(Reuters) – Ford Motor Co said on Wednesday the cooperation with current robots maker Agility Robotics as the design of a planned fleet of self-driving vans who drop packages at the doorsteps of people’s homes.
An undated handout image of Figures, a two legged walking robot that can lift packages weighing up to 40 pounds. Tim LaBarge, Ford/handout via REUTERS
The United States’ second-largest carmaker has been steadily on the development of full-service autonomous driving vans that have the potential to license out to companies ranging from Domino’s Pizza, Lyft or Purpose.
The green light was given for a self-driving pilot with the delivery partners, including Domino’s in Miami last year, and it said it was working on the best way to integrate with the Agility of the two-legged robot, Figures, in the future of light commercial vehicles.
Digit capable of lifting packages weighing up to 40 pounds, can walk up and down stairs and through rough terrain, while maintaining balance after being bumped, Ford said.
“It is not always useful for the people out of their homes to pick up supplies,” Ken Washington, Ford’s chief technology officer, said.
“If we free people up to focus less on the logistics of deliveries, they can their time and effort to things that really need their attention.”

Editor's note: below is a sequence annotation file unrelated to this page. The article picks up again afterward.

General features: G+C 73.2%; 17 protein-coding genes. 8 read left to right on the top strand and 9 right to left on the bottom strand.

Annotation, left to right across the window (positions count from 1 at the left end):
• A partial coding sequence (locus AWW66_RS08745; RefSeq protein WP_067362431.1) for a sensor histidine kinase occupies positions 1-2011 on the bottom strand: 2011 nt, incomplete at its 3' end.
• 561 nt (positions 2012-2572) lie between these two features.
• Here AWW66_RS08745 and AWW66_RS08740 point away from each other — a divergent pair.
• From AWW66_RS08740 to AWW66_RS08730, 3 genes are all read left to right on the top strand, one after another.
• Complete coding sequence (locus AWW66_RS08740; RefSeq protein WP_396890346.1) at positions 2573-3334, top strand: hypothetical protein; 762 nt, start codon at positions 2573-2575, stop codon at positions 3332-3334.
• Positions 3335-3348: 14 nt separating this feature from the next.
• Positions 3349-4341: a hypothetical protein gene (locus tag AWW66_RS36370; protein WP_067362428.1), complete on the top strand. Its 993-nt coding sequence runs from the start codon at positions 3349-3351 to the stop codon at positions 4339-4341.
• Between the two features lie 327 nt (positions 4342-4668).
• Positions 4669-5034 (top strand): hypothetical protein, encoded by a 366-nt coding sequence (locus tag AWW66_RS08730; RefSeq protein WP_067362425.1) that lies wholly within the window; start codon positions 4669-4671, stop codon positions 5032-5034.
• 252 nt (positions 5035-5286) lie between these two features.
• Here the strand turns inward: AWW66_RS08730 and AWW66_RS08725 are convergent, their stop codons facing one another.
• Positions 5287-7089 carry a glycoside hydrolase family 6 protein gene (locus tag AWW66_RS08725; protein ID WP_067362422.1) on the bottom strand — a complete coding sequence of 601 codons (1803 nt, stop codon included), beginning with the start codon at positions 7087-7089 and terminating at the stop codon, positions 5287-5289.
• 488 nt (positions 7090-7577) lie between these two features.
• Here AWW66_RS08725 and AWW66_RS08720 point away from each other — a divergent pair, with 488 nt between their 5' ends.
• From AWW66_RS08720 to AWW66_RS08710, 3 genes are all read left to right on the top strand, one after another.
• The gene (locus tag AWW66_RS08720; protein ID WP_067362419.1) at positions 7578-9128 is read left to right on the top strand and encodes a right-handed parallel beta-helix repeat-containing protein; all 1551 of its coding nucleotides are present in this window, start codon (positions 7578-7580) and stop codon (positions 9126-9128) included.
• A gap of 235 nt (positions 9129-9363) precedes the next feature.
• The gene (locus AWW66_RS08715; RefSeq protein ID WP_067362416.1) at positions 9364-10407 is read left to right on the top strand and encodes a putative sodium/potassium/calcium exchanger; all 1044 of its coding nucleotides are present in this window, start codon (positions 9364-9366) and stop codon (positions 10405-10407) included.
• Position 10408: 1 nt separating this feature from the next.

After Ford bought Argo AI, a Pittsburgh-based self-driving and startup in 2017, the company has taken, designed to provide the autonomous vehicle the service to multiple partners, who in turn would offer to their customers under their own brand name.
A Lyft customer, for example, planning a ride from a Lyft app for mobile phones in a Ford self-driving car.
But with the rising cost of development for the autonomous cars in the past few years, the company and other car manufacturers have sought alliances and outside investors.
Ford is in talks with Germany’s Volkswagen AG for an investment in the Argo unit, potentially saving billions in development costs.
Reporting by ankit Ajmera in Bengaluru; Editing by Arun Koyyur and Patrick Graham